Referring now to FIG. 7G , the present invention can be implemented in a media player 1100 . The present invention may implement either or both signal processing and/or control circuits, which are generally identified in FIG. 7G at 1104 , a WLAN interface and/or mass data storage of the media player 1100 . In some implementations, the media player 1100 includes a display 1107 and/or a user input 1108 such as a keypad, touchpad and the like. In some implementations, the media player 1100 may employ a graphical user interface (GUI) that typically employs menus, drop down menus, icons and/or a point-and-click interface via the display 1107 and/or user input 1108 . The media player 1100 further includes an audio output 1109 such as a speaker and/or audio output jack. The signal processing and/or control circuits 1104 and/or other circuits (not shown) of the media player 1100 may process data, perform coding and/or encryption, perform calculations, format data and/or perform any other media player function.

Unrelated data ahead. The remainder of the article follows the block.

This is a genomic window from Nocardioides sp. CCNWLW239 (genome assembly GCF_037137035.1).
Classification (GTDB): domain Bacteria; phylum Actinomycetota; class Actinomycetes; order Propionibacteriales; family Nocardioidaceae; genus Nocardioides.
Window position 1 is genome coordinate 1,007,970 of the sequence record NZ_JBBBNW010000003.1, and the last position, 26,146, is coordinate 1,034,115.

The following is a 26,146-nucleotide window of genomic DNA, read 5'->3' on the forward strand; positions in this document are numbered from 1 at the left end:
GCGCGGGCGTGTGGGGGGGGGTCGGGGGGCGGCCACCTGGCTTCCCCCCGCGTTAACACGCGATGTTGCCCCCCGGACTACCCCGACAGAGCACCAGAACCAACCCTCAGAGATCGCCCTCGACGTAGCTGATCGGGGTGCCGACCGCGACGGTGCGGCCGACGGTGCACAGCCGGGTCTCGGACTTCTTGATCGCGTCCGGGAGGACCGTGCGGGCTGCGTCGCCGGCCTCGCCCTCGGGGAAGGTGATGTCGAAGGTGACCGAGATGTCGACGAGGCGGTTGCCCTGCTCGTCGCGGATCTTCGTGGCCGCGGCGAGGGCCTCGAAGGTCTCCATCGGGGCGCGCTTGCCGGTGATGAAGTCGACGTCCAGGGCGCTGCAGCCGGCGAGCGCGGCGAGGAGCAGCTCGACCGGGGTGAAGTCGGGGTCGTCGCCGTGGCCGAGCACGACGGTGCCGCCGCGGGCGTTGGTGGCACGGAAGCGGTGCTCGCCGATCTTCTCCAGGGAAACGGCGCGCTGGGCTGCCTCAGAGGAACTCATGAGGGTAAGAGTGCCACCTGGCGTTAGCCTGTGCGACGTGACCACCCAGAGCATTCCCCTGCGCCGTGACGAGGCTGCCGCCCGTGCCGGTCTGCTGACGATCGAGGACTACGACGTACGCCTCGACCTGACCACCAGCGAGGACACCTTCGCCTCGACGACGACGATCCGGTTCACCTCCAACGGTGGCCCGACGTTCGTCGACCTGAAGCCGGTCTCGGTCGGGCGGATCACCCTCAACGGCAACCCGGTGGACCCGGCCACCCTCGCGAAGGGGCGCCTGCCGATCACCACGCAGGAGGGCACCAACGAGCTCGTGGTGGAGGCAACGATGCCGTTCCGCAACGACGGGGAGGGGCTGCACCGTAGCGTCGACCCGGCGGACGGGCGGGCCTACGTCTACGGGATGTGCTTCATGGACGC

The media player 1100 may communicate with mass data storage 1110 that stores data such as compressed audio and/or video content in a nonvolatile manner. In some implementations, the compressed audio files include files that are compliant with MP3 format or other suitable compressed audio and/or video formats. The mass data storage may include optical and/or magnetic storage devices for example hard disk drives HDD and/or DVDs. At least one HDD may have the configuration shown in FIG. 7A and/or at least one DVD may have the configuration shown in FIG. 7B . The HDD may be a mini HDD that includes one or more platters having a diameter that is smaller than approximately 1.8″. The media player 1100 may be connected to memory 1114 such as RAM, ROM, low latency nonvolatile memory such as flash memory and/or other suitable electronic data storage. The media player 1100 also may support connections with a WLAN via a WLAN network interface 1116 . Still other implementations in addition to those described above are contemplated.